Yandex (YNDX) took a double swipe at Google (GOOG) in Russia and other markets by announcing yesterday that it is developing its own web browser and its first app store. The move by the Russian search giant (which currently controls 60% of the Russian search market) underscores the intensifying battle for market share in the overall app ecosystem between the leading worldwide players.
The browser that Yandex released is initially just for the desktop although it will soon be available for mobile users as well. The company already offers maps (Apple recently agreed to partner with Yandex for its Russian maps implementation), Yandex.Drive, a cloud storage solution, Yandex.Music and email. The company is well positioned for multi-platform, i.e. desktop, tablet and mobile, product delivery. Just like Google, Yandex's intention is to sell search and display advertising against all of these product offerings.
"Cloud-based browsing is a next-generation answer to the challenges of the modern internet," said Arkady Volozh, CEO of Yandex, in a statement. "To make the Internet experience faster, easier and safer for everyone, we have built a cloud-based browser that integrates the best of our products and services and is open to other web developers." In terms of Yandex's app store, it appears that the company's efforts are aimed at mobile devices manufacturers who are using so called "forked" versions of Android and thus cannot offer Google's Play app store.
Microsoft (MSFT) is attempting to lure developers to develop apps for Windows Mobile and Windows 8 with its recently announced Windows Azure Mobile Services, which will make it much easier for developers to add a cloud backend to their apps. This will help speed development time considerably by allowing developers to focus on the front end, while utilizing the service on the backend. Just as importantly, this will soon let developers build apps that run on any Microsoft desktop as well as mobile device.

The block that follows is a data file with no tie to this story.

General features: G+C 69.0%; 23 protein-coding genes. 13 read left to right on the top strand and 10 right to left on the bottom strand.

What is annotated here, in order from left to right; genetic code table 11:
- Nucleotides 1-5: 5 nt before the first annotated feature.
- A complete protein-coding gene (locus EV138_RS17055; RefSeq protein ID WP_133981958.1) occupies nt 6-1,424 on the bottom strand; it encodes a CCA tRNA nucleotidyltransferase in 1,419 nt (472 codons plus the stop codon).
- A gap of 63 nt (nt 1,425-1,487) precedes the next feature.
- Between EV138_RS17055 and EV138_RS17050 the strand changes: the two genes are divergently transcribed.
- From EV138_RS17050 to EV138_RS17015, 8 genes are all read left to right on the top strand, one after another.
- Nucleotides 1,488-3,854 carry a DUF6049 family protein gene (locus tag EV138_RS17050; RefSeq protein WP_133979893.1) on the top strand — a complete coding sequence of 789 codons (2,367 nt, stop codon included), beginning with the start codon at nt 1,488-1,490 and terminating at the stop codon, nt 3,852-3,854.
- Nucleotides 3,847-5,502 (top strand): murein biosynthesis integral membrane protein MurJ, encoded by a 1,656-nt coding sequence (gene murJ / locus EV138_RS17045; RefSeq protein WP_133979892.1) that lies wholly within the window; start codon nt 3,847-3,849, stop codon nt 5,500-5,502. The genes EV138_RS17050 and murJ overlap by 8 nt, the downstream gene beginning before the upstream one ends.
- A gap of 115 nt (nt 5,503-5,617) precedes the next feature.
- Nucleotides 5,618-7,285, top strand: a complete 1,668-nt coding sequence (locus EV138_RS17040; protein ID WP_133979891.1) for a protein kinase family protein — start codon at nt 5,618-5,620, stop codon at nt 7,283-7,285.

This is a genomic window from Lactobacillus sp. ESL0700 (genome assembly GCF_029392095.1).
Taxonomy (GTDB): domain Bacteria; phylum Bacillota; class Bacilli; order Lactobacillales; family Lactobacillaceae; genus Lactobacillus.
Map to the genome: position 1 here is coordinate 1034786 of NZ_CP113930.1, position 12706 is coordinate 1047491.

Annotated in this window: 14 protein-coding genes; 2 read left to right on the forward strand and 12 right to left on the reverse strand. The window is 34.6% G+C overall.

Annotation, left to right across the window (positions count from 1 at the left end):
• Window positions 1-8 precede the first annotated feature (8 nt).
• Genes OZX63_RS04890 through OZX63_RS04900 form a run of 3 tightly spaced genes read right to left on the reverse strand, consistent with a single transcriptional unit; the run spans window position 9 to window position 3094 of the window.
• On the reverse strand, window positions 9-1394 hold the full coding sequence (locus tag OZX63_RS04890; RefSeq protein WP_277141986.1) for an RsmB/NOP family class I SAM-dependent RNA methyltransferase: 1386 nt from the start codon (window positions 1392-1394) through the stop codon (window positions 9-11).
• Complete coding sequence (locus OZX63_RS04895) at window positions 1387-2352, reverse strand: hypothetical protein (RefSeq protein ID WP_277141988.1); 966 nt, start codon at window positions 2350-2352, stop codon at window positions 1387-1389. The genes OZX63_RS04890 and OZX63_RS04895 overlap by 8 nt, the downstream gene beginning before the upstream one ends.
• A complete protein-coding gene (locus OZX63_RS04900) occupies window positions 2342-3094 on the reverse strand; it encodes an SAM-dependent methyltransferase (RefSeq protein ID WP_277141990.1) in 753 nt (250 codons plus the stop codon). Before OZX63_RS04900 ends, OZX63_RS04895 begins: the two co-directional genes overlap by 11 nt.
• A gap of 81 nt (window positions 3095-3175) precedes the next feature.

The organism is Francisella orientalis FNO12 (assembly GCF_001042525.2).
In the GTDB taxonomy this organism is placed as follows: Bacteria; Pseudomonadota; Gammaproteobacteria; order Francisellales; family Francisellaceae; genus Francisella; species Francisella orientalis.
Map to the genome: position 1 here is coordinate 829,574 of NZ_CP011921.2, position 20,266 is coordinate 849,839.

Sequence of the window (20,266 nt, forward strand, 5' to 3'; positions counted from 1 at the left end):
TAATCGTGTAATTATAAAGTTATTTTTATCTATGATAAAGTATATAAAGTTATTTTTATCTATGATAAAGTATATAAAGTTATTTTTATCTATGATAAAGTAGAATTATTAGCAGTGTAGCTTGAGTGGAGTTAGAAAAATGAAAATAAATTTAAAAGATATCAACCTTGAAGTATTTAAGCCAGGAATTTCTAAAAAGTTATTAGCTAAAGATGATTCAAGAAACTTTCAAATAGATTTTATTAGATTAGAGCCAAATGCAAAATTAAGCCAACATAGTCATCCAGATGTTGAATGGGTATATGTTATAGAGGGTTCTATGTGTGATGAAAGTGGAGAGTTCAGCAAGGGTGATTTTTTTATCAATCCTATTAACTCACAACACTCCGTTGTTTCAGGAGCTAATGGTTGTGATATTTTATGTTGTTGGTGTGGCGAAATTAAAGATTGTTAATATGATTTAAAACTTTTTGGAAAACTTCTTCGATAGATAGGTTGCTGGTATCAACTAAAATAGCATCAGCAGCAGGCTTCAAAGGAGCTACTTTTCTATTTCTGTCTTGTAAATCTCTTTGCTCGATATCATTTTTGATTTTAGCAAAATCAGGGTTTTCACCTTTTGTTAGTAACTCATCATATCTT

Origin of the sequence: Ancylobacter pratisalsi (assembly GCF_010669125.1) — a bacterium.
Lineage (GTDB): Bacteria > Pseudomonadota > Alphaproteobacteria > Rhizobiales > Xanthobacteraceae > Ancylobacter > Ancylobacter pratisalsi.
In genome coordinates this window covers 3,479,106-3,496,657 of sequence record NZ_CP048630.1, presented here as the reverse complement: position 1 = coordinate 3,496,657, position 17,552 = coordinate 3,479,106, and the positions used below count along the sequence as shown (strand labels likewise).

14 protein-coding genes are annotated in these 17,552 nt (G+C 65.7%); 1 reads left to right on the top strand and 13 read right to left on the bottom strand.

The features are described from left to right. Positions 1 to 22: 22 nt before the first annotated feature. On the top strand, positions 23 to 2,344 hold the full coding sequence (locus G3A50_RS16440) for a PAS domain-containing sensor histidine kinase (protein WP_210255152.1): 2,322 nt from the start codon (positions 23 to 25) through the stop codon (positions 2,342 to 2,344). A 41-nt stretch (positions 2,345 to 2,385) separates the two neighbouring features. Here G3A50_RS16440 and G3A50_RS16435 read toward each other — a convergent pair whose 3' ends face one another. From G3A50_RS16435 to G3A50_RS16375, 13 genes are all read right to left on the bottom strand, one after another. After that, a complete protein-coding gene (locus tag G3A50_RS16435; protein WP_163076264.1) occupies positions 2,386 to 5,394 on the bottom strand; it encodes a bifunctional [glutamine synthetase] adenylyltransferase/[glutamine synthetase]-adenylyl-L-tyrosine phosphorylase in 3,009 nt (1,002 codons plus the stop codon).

Microsoft's recent deal with Mimvi (MIMV.OB) illustrates that Microsoft is also looking at ways to bring app development, app search and app discovery to the forefront of its mobile and Windows 8 strategies. Mimvi appears well positioned to help Microsoft combine app search with general web search and thus will augment its efforts to make app search and discovery on the desktop, as well on mobile, as easy as possible. Users could conceivably search for apps on their desktops at work and download them for use on their mobile devices.
The worst of Apple's (AAPL) Mapgate fiasco seems to be over now that CEO Tim Cook offered a formal apology last week and even went so far as to suggest that users use third party solutions until Apple sorts out the problem with its own Maps. This apology seems to have placated Apple users. The company's App Store recorded its 5 billionth download in June and has paid out more than $5 billion to its developers since its inception. In June, Cook reported that there are over 400 million accounts on the App Store and of the 650,000 apps available some 225,000 are built specifically for the iPad. He added that there will soon be 32 countries added to the App Store, bringing the total to 155 countries.
With their recent assertive moves Yandex and Microsoft both are both good buys. Despite the recent Mapgate stumble, it is hard not to be long on Apple as well. At $659 at the end of day yesterday, Apple seems a bargain.